Company directors should hold shares for 10 years says £900bn UK pension fund association

Recommendations come ahead of binding shareholder vote on remuneration next year.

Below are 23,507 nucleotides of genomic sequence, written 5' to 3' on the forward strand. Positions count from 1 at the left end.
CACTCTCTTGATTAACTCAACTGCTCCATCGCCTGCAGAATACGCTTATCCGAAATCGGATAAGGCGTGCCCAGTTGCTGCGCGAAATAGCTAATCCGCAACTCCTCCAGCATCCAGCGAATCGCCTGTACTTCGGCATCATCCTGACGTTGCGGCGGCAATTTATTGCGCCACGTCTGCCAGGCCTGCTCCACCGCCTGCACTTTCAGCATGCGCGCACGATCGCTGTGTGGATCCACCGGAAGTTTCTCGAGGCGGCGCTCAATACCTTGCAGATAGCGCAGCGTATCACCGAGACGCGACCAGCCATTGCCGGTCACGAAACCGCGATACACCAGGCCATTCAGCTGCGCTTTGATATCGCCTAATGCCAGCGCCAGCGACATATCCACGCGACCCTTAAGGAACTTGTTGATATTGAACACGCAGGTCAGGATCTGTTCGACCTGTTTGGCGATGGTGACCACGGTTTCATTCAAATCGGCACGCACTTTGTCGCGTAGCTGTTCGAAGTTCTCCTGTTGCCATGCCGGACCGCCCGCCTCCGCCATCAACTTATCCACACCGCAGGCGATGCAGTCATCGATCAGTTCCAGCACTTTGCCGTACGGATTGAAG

Company directors should be made to invest in shares and hold on to these and any stock grants for a minimum of ten years, whether or not they are in post, according to a significant recommendation put forward in a report jointly authored by the powerful UK National Association of Pension Funds (NAPF), which represents retirement assets of more than £900bn. For the report, the NAPF allied with some of the country’s biggest institutional investors, including Hermes Equity Ownership Services (EOS), the BT Pension Scheme, RPMI Railpen and USS Investment Management. The report comes ahead of the introduction of a binding vote by UK shareholders on remuneration policy next year. The ten-year proposal, the investors said, would encourage director succession planning and reduce the need for ‘golden hellos’ for new directors. The report sets out three other principles for companies to adopt. The second recommendation is for pay across the company to be aligned to long-term success and consistent throughout the company, or justified if not. Thirdly, the investors said pay schemes should be simple and understandable and that large awards should not be paid to directors when returns toshareholders are below the cost of capital. Finally, they said remuneration committees should justify how their decisions back long-term business success, and should scale back or eliminate awards based on aggressive accounting or high leverage, or if the company has suffered reputational damage. The NAPF and Hermes EOS will host a number of working seminars with corporate remuneration committee chairs and shareholders to discuss the four principles and refine the document. Joanne Segars, Chief Executive of the NAPF said: “We have become increasingly concerned by the complexity of many spiralling pay deals. We need to see change, and it is encouraging that many companies agree. Shareholders want a much simpler approach that nails boardroom pay to the long-term health of a business. Paying executives proportionally more in shares that are owned for a long time could help align pay with shareholder interests. A chief executive who is partly paid in shares that are held for a decade will think in a timeframe that goes well beyond their leaving party. They are likely to be more focused on the long-term strategic direction of the business, and to plan a smooth succession.”